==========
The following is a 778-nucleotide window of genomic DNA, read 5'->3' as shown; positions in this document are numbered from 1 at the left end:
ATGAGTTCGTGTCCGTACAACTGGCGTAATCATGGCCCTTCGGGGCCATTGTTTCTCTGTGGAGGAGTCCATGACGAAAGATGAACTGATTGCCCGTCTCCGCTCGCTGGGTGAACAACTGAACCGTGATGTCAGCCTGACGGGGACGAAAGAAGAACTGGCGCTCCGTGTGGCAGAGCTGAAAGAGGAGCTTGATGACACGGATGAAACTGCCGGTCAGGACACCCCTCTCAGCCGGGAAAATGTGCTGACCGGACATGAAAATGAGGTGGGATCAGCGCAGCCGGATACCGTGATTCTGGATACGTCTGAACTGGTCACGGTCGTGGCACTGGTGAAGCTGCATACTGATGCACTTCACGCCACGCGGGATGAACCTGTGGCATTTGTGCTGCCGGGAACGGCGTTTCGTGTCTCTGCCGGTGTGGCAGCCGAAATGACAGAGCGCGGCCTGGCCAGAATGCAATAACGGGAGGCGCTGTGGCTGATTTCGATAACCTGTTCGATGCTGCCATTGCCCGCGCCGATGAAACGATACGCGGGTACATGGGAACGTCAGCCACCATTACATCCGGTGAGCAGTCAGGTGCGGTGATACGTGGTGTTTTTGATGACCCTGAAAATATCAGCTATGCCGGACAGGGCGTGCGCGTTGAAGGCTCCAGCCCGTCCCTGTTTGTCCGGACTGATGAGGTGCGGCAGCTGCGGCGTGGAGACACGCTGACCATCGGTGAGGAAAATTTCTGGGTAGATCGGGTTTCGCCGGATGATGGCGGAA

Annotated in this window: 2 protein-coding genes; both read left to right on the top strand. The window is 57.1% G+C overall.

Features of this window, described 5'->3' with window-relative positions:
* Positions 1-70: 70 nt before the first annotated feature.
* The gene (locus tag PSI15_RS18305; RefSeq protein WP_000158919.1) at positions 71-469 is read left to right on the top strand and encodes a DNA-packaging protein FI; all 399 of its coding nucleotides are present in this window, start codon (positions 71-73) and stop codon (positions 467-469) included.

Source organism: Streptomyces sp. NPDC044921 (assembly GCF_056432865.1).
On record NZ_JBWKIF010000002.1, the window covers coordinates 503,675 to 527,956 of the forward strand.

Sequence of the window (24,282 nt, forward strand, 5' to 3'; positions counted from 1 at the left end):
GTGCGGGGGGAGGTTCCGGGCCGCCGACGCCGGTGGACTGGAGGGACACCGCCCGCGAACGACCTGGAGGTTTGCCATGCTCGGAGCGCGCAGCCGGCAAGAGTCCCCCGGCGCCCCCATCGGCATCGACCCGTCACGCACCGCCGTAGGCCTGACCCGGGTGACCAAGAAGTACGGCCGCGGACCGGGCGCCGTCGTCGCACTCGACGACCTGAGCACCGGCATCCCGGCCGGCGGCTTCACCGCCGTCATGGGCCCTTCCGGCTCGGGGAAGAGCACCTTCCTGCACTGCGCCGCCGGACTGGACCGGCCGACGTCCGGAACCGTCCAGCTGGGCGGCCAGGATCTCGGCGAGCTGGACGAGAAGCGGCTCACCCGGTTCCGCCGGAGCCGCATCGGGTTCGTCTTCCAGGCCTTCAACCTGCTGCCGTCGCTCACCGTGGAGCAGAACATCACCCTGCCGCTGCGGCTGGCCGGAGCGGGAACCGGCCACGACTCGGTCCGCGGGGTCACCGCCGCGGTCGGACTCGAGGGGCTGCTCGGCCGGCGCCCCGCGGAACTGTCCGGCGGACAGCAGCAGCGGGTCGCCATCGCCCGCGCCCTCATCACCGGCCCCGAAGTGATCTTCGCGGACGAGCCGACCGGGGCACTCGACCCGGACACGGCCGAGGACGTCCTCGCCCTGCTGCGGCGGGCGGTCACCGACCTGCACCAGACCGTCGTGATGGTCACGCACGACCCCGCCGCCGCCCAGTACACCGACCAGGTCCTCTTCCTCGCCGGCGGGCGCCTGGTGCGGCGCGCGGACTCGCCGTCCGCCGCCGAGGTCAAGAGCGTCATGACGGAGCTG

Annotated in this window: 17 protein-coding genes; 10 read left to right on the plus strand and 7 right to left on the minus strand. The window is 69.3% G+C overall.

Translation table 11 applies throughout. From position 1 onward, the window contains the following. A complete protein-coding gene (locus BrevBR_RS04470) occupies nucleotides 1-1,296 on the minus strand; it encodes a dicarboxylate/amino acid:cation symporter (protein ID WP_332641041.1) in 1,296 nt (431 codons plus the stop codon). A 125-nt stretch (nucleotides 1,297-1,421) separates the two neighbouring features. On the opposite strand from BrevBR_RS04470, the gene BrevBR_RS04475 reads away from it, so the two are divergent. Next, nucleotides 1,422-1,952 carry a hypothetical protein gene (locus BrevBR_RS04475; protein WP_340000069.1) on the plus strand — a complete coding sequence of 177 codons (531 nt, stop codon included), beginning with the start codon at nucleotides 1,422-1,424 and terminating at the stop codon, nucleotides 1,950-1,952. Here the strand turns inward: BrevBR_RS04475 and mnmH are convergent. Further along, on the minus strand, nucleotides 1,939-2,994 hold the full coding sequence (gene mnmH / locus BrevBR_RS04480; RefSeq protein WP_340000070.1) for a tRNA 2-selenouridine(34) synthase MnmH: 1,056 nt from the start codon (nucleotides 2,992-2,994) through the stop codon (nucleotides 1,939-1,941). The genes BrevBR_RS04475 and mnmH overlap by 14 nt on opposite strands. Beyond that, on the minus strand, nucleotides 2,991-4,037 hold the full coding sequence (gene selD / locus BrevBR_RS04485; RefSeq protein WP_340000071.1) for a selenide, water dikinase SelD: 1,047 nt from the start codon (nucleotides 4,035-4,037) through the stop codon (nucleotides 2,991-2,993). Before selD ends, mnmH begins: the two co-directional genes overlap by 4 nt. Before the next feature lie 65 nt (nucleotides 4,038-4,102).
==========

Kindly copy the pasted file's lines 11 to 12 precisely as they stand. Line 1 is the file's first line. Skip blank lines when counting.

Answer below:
Annotated in this window: 17 protein-coding genes; 10 read left to right on the plus strand and 7 right to left on the minus strand. The window is 69.3% G+C overall.

Translation table 11 applies throughout. From position 1 onward, the window contains the following. A complete protein-coding gene (locus BrevBR_RS04470) occupies nucleotides 1-1,296 on the minus strand; it encodes a dicarboxylate/amino acid:cation symporter (protein ID WP_332641041.1) in 1,296 nt (431 codons plus the stop codon). A 125-nt stretch (nucleotides 1,297-1,421) separates the two neighbouring features. On the opposite strand from BrevBR_RS04470, the gene BrevBR_RS04475 reads away from it, so the two are divergent. Next, nucleotides 1,422-1,952 carry a hypothetical protein gene (locus BrevBR_RS04475; protein WP_340000069.1) on the plus strand — a complete coding sequence of 177 codons (531 nt, stop codon included), beginning with the start codon at nucleotides 1,422-1,424 and terminating at the stop codon, nucleotides 1,950-1,952. Here the strand turns inward: BrevBR_RS04475 and mnmH are convergent. Further along, on the minus strand, nucleotides 1,939-2,994 hold the full coding sequence (gene mnmH / locus BrevBR_RS04480; RefSeq protein WP_340000070.1) for a tRNA 2-selenouridine(34) synthase MnmH: 1,056 nt from the start codon (nucleotides 2,992-2,994) through the stop codon (nucleotides 1,939-1,941). The genes BrevBR_RS04475 and mnmH overlap by 14 nt on opposite strands. Beyond that, on the minus strand, nucleotides 2,991-4,037 hold the full coding sequence (gene selD / locus BrevBR_RS04485; RefSeq protein WP_340000071.1) for a selenide, water dikinase SelD: 1,047 nt from the start codon (nucleotides 4,035-4,037) through the stop codon (nucleotides 2,991-2,993). Before selD ends, mnmH begins: the two co-directional genes overlap by 4 nt. Before the next feature lie 65 nt (nucleotides 4,038-4,102).